We have a cat in our house. I've never been fond of these coy creatures who strut about like they own the joint. However, Wyatt loves cats, and I love Wyatt. So on Wyatt's ninth birthday, we adopted a felis catus that had been abandoned in a cardboard box on the doorstep of our local vet. They couldn't nail down the cat's age, but she is well beyond kitten. They pulled most of her teeth, rotted as they were. We have no idea of the cat's original name, which was welcome news to Wyatt because this meant he could pick a new one. For a boy, naming your pet is half the reason for having a pet at all. We purchased a litter box and a couple toys and new feeding dishes. Spark took up residence in Wyatt's room, settling on Wyatt's bean bag as her nest and perch.
We assume Spark has abuse in her background. She was skittish her first months in our home. In high school, a friend spotted a cat sunning on the sidewalk where we walked. He snagged the feline by the tail and twirled her, screaching as only a terrorized cat can, above his head in large, looping arcs. At the height of one of his whirls, he released the cat, catapulting the shrieking projectile toward the roof of a building near us. She survived the ordeal, but all that to say that the world can be cruel to the Sparks among us.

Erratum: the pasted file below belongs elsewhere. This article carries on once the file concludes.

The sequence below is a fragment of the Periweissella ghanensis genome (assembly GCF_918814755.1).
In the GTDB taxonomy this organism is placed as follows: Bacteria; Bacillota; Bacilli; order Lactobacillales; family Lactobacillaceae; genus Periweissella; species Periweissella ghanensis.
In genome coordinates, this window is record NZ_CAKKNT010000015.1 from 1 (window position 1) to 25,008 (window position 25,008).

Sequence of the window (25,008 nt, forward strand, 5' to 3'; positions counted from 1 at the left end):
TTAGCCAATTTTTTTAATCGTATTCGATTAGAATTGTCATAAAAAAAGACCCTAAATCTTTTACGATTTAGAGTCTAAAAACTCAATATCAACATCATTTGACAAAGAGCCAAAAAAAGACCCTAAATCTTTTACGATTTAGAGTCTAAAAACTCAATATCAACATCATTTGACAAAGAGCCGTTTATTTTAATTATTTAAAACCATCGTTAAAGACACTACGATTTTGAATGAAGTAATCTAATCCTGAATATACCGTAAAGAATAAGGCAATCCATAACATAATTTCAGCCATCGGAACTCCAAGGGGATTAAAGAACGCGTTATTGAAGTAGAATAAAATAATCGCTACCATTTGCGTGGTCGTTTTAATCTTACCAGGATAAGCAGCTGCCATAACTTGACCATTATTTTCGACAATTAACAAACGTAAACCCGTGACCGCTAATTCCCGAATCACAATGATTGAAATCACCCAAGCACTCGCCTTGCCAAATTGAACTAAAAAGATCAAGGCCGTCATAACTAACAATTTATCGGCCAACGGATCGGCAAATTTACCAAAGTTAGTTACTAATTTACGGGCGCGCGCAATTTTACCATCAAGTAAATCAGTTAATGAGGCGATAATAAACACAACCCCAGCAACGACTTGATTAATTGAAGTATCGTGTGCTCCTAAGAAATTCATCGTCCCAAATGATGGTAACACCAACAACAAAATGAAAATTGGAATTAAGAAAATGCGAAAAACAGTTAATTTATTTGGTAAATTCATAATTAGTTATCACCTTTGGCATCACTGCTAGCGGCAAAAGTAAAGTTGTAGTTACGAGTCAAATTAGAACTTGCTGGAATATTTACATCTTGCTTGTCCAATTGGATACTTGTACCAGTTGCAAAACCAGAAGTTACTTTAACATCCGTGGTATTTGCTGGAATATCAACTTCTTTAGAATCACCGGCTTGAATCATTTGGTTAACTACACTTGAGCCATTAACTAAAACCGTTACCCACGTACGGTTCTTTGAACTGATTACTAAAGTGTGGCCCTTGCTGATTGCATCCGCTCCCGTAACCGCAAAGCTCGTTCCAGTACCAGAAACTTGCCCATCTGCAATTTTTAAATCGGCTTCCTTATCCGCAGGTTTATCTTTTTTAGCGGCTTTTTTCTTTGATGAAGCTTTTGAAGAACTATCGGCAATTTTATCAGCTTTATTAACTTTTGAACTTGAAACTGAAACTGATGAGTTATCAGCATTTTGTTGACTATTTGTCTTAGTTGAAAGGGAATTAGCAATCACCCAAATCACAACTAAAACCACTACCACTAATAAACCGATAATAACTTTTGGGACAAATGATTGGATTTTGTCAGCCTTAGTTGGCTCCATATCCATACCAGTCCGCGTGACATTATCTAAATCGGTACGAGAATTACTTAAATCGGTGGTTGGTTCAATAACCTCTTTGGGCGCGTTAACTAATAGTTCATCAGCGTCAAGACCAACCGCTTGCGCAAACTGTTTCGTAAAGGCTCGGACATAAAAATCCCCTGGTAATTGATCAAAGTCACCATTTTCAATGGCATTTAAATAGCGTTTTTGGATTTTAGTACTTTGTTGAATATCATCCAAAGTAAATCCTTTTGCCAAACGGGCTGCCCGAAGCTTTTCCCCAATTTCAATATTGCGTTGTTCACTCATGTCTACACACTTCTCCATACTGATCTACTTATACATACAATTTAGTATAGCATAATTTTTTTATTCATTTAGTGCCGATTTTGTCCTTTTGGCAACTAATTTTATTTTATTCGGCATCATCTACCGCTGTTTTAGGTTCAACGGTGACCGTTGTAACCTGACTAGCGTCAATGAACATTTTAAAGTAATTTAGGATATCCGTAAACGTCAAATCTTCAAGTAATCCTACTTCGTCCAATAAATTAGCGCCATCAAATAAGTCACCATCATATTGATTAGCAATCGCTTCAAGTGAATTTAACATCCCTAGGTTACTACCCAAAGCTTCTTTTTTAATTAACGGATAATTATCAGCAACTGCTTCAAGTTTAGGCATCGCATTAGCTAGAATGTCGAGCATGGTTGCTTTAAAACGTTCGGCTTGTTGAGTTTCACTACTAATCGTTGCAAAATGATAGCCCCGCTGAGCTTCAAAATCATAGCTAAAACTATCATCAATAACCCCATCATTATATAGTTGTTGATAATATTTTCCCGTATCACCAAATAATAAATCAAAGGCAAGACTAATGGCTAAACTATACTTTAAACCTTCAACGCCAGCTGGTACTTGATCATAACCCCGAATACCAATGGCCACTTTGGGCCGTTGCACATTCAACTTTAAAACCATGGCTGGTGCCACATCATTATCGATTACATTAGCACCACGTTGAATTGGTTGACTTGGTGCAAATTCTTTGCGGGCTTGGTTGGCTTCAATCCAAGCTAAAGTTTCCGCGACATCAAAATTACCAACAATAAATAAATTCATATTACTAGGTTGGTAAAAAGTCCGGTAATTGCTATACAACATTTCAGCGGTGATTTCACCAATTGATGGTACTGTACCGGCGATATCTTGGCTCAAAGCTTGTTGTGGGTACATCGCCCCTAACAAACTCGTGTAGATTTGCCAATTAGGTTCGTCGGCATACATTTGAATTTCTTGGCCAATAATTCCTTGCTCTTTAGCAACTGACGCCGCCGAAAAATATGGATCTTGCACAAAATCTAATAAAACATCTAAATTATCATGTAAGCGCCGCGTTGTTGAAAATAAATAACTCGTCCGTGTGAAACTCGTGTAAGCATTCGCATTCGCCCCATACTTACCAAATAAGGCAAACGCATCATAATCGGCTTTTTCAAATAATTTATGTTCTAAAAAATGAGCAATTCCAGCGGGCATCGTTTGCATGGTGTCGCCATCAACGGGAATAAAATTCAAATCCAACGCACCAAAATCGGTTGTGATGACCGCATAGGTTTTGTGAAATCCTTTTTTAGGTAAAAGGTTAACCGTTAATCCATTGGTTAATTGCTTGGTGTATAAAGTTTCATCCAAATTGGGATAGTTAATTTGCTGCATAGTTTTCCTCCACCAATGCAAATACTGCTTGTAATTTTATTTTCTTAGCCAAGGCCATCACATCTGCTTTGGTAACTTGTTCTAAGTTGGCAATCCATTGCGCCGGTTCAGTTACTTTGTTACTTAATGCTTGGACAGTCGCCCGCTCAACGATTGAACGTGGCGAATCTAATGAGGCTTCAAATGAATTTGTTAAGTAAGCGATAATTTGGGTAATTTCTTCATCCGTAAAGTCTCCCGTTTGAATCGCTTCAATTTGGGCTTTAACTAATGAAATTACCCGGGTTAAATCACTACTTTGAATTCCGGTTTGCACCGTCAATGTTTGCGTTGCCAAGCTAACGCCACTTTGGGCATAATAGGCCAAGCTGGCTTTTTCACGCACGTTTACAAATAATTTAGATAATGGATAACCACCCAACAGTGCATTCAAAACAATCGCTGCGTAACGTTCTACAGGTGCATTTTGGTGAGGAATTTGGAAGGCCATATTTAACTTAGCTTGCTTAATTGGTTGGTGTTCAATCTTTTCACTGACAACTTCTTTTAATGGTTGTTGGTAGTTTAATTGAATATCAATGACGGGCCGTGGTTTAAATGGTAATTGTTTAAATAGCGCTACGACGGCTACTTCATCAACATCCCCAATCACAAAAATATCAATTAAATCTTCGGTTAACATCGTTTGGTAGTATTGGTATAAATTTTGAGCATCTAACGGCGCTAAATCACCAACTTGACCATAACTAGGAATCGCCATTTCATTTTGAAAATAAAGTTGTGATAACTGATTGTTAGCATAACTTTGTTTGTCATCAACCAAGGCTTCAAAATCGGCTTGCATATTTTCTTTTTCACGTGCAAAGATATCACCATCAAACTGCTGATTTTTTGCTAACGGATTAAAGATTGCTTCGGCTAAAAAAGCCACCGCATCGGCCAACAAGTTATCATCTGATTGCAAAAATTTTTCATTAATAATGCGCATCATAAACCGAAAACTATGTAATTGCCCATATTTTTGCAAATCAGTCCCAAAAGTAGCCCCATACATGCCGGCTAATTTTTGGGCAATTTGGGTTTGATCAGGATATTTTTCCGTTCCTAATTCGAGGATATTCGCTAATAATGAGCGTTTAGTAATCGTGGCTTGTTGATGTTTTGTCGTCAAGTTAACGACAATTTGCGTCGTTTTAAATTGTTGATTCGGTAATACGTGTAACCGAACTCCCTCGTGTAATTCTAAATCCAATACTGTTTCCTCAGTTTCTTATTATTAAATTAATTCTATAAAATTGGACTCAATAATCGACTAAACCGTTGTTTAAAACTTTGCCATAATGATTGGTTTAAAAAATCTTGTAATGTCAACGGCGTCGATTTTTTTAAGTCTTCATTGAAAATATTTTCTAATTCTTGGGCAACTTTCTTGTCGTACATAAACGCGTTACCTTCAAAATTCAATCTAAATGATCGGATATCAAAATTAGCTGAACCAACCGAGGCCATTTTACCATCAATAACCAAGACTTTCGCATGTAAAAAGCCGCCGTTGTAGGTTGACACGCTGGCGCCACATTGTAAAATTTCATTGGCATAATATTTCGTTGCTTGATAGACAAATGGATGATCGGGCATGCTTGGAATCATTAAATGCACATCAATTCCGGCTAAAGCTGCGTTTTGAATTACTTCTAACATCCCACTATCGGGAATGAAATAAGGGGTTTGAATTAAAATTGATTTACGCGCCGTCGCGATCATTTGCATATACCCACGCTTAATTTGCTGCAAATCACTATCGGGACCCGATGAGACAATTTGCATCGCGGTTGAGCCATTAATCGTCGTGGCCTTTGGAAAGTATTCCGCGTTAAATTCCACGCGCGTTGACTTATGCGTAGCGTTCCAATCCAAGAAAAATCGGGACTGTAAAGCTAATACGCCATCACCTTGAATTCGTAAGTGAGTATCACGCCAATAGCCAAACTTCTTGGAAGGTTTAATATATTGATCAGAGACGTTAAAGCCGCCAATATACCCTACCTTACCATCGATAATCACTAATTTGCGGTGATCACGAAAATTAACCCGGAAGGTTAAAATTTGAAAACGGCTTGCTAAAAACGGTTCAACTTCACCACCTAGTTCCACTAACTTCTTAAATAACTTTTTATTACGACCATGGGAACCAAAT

The beauty for Spark is that she's found herself a Wyatt, a boy who will hug her and talk to her and who would surely punch in the nose any ruffian who intended to toss her on a roof. Some mornings, Wyatt will come downstairs with his t-shirt covered in white cat hair, proof of all the play and love he's pouring on that little creature who has now found a place to belong.
Each of us have a bit of Spark in our story. And, I pray, everyone of us has a Wyatt.